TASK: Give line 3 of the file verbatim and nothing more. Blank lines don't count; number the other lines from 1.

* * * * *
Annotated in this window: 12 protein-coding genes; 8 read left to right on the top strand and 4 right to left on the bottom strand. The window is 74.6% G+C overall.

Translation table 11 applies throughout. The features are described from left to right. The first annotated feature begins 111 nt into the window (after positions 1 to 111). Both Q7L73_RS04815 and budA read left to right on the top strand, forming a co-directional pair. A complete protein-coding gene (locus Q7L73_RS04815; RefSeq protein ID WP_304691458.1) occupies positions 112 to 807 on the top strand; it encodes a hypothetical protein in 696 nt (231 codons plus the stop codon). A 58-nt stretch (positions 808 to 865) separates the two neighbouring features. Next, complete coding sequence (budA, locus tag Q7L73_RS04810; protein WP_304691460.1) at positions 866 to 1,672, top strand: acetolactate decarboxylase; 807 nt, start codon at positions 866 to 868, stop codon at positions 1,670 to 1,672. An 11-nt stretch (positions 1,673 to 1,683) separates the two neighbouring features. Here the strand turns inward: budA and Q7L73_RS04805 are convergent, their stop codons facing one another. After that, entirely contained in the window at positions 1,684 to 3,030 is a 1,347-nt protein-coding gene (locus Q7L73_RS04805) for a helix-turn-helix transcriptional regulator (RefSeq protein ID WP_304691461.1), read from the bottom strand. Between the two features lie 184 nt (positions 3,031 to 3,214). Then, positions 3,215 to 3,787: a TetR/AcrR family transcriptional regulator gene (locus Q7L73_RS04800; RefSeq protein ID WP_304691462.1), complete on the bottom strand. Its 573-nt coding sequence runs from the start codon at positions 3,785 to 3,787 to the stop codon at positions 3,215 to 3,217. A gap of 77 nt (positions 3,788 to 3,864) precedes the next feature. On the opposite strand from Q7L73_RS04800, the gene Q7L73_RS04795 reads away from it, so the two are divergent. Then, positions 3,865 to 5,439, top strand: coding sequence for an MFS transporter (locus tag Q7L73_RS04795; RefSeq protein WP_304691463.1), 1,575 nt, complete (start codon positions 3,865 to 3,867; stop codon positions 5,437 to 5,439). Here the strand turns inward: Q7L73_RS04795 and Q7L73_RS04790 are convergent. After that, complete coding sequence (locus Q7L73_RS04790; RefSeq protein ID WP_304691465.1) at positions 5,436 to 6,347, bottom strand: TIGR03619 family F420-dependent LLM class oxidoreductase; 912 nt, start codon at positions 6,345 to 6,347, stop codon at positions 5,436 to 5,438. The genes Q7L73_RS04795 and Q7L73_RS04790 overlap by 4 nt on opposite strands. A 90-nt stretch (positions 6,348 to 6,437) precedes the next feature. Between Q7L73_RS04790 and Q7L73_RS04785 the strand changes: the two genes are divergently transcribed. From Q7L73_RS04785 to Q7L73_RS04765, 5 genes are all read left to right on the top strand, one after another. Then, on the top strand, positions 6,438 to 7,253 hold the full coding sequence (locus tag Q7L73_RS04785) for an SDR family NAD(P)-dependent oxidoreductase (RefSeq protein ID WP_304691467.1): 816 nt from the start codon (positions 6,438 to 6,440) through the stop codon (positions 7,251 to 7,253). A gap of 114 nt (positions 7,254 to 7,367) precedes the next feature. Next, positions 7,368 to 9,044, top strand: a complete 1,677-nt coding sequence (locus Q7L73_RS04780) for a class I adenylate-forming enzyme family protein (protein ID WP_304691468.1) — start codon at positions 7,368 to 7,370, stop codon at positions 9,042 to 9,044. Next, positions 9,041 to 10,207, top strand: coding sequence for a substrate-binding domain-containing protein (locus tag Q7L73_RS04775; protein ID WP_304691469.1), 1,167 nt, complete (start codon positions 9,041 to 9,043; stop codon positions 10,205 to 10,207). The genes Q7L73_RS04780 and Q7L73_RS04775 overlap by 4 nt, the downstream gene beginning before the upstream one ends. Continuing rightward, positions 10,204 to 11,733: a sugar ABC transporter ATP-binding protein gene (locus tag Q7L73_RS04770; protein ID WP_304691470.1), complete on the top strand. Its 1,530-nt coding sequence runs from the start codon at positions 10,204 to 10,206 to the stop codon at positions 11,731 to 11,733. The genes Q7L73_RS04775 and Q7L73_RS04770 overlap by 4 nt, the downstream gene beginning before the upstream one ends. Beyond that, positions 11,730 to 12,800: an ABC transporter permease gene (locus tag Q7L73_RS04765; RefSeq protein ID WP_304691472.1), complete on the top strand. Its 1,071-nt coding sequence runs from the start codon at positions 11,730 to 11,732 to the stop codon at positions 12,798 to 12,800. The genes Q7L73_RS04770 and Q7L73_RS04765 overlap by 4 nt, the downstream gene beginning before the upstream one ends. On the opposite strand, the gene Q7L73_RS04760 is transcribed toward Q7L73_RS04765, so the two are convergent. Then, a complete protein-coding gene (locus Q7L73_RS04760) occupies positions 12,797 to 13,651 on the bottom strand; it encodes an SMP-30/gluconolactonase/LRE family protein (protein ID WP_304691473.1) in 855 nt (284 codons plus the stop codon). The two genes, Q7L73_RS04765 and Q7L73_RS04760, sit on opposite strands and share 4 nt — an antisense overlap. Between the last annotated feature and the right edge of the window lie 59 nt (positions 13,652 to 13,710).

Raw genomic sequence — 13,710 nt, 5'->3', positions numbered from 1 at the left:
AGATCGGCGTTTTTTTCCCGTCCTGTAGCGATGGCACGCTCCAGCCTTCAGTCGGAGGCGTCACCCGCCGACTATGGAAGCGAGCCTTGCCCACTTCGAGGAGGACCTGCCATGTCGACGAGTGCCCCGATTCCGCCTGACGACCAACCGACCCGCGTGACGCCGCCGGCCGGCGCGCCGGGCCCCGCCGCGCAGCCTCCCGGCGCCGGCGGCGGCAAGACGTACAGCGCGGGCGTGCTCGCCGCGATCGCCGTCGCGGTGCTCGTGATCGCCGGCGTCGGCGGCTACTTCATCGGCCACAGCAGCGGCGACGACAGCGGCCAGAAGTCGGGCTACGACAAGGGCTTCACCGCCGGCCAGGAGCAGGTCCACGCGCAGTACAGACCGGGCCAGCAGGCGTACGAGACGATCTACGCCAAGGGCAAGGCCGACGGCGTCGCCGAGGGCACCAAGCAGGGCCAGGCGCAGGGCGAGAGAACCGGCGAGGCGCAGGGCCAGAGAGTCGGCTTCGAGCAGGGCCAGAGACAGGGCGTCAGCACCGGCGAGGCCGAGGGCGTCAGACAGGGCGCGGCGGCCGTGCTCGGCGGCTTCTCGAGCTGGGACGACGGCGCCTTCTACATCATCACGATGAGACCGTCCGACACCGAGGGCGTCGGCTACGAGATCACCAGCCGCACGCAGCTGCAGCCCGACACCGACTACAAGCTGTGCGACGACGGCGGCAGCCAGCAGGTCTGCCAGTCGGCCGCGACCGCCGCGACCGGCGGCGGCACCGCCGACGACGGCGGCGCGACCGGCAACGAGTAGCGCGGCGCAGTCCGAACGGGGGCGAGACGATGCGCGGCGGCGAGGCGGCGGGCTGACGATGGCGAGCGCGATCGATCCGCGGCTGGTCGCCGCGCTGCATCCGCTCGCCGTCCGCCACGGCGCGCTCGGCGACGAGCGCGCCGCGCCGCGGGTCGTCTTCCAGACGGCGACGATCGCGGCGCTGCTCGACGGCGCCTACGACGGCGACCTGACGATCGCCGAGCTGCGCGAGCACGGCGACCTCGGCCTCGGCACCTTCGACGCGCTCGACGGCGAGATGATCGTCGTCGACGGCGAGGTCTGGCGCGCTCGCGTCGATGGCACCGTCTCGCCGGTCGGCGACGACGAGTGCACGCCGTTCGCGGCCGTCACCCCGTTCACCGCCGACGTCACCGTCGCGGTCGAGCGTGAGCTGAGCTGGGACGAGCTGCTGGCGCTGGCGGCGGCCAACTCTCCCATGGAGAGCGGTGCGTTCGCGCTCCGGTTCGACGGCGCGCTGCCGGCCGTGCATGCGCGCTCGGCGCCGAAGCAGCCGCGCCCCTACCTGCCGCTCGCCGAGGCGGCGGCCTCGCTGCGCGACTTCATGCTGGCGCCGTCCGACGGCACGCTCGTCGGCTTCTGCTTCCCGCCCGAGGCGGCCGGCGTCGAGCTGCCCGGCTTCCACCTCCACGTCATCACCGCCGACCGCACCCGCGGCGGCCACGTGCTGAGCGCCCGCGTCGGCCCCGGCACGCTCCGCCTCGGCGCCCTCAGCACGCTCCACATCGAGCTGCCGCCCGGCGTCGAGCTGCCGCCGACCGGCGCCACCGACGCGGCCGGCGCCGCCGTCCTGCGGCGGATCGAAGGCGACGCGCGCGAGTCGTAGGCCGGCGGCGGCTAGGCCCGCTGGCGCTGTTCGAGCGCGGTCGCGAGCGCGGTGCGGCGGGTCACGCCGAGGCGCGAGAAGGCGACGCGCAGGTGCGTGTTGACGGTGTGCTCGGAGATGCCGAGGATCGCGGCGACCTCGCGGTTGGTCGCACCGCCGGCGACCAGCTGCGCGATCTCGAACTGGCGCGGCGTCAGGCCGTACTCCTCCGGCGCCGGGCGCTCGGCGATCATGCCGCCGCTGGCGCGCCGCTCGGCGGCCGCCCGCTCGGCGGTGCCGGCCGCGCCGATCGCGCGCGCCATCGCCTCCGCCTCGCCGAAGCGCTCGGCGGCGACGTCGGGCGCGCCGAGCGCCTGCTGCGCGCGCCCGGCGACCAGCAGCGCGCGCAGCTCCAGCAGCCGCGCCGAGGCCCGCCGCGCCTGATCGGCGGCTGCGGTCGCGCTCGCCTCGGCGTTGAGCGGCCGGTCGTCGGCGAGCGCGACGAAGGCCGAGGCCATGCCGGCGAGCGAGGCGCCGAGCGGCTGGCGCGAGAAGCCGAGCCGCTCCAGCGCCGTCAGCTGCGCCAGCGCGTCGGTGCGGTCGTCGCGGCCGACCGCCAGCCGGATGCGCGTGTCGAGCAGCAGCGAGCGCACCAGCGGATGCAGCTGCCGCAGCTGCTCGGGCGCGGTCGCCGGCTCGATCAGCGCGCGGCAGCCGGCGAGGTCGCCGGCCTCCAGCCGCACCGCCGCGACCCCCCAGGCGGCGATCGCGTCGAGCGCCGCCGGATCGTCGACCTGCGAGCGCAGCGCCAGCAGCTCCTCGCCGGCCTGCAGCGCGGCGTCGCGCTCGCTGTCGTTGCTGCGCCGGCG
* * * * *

Raw genomic sequence — 13,710 nt, 5'->3', positions numbered from 1 at the left: